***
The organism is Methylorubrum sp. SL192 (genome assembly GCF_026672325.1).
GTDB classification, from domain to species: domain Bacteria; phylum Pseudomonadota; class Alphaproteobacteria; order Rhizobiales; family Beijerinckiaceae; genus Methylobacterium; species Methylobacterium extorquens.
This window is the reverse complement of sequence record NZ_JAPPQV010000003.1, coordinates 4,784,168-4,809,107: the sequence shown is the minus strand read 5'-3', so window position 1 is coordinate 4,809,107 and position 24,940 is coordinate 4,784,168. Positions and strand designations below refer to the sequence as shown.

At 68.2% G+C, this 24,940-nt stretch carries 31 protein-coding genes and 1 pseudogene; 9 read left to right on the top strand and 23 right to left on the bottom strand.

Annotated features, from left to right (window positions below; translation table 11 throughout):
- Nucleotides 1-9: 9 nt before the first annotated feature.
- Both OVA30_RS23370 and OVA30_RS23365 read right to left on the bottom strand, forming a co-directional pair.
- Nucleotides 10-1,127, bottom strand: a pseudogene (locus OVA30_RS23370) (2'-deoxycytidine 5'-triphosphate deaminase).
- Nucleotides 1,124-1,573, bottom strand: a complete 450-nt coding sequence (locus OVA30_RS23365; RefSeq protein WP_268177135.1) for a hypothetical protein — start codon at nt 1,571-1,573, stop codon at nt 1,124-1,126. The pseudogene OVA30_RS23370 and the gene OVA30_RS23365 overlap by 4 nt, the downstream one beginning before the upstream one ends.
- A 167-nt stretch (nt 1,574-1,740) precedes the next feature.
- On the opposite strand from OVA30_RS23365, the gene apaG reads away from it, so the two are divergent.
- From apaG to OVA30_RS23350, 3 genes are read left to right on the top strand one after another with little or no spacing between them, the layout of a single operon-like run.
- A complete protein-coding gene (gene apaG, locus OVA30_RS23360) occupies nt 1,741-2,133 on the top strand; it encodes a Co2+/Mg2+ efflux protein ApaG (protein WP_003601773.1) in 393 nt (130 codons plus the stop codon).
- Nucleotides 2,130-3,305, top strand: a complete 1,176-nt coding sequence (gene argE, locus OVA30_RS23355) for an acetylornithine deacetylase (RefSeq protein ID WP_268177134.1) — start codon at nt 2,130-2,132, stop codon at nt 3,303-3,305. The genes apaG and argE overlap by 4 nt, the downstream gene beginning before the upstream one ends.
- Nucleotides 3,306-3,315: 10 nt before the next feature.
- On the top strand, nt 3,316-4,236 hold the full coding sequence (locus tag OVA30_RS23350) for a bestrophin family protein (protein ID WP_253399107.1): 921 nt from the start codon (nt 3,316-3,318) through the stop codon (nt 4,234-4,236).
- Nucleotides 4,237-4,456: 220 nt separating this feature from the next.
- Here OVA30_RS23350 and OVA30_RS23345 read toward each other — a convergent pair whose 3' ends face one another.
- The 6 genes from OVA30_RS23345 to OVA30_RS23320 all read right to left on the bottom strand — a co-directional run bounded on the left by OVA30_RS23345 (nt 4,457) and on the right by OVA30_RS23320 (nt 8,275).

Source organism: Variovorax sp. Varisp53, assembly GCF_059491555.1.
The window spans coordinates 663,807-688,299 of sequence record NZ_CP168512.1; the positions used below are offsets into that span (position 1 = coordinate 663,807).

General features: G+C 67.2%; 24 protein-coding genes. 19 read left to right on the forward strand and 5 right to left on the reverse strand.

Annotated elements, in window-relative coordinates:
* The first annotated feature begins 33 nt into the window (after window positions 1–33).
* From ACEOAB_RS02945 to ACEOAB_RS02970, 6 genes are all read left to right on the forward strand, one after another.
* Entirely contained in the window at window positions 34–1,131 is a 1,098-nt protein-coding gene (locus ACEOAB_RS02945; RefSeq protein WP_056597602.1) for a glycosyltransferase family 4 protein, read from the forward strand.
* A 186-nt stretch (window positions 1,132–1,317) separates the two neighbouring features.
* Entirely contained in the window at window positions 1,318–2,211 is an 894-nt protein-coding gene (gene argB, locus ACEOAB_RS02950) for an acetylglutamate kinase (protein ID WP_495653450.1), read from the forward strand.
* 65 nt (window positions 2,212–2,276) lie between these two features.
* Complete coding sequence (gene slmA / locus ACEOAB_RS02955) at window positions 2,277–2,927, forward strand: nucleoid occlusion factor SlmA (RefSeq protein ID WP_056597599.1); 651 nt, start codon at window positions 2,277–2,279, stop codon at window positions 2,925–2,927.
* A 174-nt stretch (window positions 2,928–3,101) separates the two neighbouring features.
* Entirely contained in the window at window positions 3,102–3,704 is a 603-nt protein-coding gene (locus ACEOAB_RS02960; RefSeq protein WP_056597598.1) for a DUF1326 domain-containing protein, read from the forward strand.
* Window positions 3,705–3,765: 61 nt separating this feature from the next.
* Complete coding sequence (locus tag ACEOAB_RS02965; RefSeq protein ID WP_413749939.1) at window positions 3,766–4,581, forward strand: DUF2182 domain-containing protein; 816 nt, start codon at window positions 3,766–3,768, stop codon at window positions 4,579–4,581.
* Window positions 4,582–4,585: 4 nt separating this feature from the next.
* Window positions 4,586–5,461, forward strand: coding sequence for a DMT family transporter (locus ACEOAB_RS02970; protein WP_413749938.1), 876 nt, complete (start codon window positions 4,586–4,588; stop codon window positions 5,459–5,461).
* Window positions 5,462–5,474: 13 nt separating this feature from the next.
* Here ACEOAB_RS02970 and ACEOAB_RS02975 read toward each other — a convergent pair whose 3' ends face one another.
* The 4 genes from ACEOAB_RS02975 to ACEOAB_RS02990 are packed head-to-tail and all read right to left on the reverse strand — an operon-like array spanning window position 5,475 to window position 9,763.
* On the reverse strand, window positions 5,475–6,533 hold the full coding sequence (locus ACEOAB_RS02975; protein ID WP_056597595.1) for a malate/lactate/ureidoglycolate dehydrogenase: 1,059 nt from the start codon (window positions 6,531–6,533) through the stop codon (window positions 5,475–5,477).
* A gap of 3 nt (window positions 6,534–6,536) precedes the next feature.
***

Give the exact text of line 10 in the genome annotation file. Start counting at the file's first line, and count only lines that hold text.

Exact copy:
- A 167-nt stretch (nt 1,574-1,740) precedes the next feature.